The Clinton Herald, Clinton, Iowa

January 28, 2014

County mulls fire system upgrade

By Amy Kent
Herald Staff Writer

CLINTON — The Clinton County Administration Building soon will get an upgrade to an obsolete fire alarm system after failing an inspection with the fire marshal.

Building and maintenance supervisor Corey Johnson reported the fire alarm issue to the county Board of Supervisors at a meeting last week, and on Monday he came back with options to replace the nearly 40-year-old system.

“(We have) two local bids to replace the fire alarm panel here in the administration building,” Johnson told the Board of Supervisors on Monday. “If you actually go through them, line item by line item, they’re identical. The only major difference between the two bids is the company, but both (make) very good panels.”

The other major difference in the bids was the cost and as a finalized budget quickly approaches, that weighed heavily on Johnson’s mind.

Of the two bids, one from Lectronics, Inc. and the other from Company One Fire Suppression, Lectronics offered a newly designed fire alarm system with a Honeywell fire panel, removal of the old system and labor, instillation and technical services for $37,486.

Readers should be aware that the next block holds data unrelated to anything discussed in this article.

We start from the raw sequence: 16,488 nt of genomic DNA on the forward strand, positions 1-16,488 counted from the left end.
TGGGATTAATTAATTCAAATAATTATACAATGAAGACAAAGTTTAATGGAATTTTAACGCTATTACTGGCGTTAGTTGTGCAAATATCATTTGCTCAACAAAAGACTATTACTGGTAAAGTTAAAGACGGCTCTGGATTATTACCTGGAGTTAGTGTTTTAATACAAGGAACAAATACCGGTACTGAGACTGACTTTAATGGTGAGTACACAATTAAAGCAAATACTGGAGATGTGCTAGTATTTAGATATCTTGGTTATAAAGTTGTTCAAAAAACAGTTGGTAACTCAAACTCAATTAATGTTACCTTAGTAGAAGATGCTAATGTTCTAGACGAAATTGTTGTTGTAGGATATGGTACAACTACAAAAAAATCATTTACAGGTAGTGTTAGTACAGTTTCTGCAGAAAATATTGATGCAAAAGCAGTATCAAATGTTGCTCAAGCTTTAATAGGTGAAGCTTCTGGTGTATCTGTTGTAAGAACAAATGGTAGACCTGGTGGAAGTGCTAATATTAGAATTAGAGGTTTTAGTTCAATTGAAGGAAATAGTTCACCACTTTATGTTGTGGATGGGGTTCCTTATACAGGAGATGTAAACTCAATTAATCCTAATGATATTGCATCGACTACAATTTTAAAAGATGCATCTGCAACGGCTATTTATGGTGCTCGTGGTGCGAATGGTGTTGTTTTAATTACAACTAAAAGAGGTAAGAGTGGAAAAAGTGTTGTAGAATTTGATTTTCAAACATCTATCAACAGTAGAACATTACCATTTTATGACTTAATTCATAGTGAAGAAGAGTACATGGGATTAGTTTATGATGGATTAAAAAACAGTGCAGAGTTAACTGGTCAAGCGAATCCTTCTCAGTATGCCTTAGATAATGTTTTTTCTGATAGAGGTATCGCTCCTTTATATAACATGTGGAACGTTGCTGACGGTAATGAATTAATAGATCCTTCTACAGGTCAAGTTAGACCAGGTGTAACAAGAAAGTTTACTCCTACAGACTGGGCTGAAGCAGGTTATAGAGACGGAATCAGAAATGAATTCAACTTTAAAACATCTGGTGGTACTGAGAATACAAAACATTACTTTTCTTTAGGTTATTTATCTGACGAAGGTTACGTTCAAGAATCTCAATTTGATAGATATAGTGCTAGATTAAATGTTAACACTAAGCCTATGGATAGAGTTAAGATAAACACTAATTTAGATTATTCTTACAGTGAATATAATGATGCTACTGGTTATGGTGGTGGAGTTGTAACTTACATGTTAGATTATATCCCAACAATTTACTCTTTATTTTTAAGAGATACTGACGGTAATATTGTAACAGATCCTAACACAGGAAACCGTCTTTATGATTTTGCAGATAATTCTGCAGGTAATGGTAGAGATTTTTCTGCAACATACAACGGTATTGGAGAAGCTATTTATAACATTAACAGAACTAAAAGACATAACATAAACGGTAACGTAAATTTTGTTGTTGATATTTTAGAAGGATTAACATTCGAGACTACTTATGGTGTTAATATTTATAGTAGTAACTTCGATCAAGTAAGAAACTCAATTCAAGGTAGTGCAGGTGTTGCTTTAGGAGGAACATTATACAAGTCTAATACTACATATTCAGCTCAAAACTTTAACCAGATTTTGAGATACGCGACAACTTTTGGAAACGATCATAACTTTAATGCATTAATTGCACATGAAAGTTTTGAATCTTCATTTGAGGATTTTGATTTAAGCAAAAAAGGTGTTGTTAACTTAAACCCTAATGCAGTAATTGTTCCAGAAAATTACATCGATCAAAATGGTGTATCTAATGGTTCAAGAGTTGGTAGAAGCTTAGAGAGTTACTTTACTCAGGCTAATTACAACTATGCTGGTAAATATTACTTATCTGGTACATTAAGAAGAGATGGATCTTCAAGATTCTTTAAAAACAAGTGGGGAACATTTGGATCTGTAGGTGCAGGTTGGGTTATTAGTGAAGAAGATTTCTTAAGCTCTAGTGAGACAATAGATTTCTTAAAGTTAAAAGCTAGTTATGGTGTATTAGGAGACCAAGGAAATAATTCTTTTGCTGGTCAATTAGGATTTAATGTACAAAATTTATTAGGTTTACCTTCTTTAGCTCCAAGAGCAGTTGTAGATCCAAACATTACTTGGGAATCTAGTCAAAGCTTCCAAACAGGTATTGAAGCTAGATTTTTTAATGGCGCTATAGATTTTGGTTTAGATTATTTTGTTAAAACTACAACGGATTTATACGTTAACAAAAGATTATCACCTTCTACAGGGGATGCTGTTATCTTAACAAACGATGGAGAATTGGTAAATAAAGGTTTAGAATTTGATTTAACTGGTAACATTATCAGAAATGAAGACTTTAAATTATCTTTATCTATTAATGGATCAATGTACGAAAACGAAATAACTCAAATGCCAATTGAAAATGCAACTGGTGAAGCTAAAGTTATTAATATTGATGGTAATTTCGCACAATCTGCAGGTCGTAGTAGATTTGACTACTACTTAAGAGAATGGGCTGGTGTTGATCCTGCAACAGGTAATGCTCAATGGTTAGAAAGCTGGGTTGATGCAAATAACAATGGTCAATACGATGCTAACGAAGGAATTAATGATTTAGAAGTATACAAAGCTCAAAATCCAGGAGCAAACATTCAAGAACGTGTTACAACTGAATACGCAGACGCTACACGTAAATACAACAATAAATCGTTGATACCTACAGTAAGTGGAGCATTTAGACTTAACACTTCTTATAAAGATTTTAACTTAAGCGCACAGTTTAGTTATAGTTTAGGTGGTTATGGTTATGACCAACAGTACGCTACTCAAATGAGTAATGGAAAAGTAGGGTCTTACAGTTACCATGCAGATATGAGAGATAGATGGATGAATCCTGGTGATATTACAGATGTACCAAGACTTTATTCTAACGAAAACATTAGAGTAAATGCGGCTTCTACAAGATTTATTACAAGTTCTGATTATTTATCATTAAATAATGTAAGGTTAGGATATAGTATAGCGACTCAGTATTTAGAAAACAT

Company One offered the exact same service, with the inclusion of a five-year warranty for an Edward’s fire panel for $44,072, approximately $6,500 more than Lectronics’ offer.

“The Edward’s panel does have a little longer warranty on it but for the price difference I guess I would stay with the Honeywell panel,” Johnson said. “With budgets being tight, and we’re having to figure out how we’re going to pay for this, I don’t think we should move forward with it just yet.”

Although he favored the Lectronics bid because of the lower cost and an option to pay for the upgrade in two lump sums, Johnson asked the supervisors for an extra week to weigh the payment options and assess his budget.

Once Johnson makes a decision on which payment option is suitable for the building and maintenance budget and it is approved by the supervisors, work on the new fire alarm system could begin in as little as two weeks, with the first payment of approximately $18,000 due in July.

“He said they could be working in the building within two weeks,” Johnson said. “It takes about two weeks to get all the city permits and go through and draw the whole system out, submit it to the fire marshal for approval, and then they would start immediately.”

The next step for Johnson is to go over numbers with Clinton County Auditor Eric Van Lancker and return to the Board of Supervisors next week with a resolution to replace the out-of-date fire alarm system.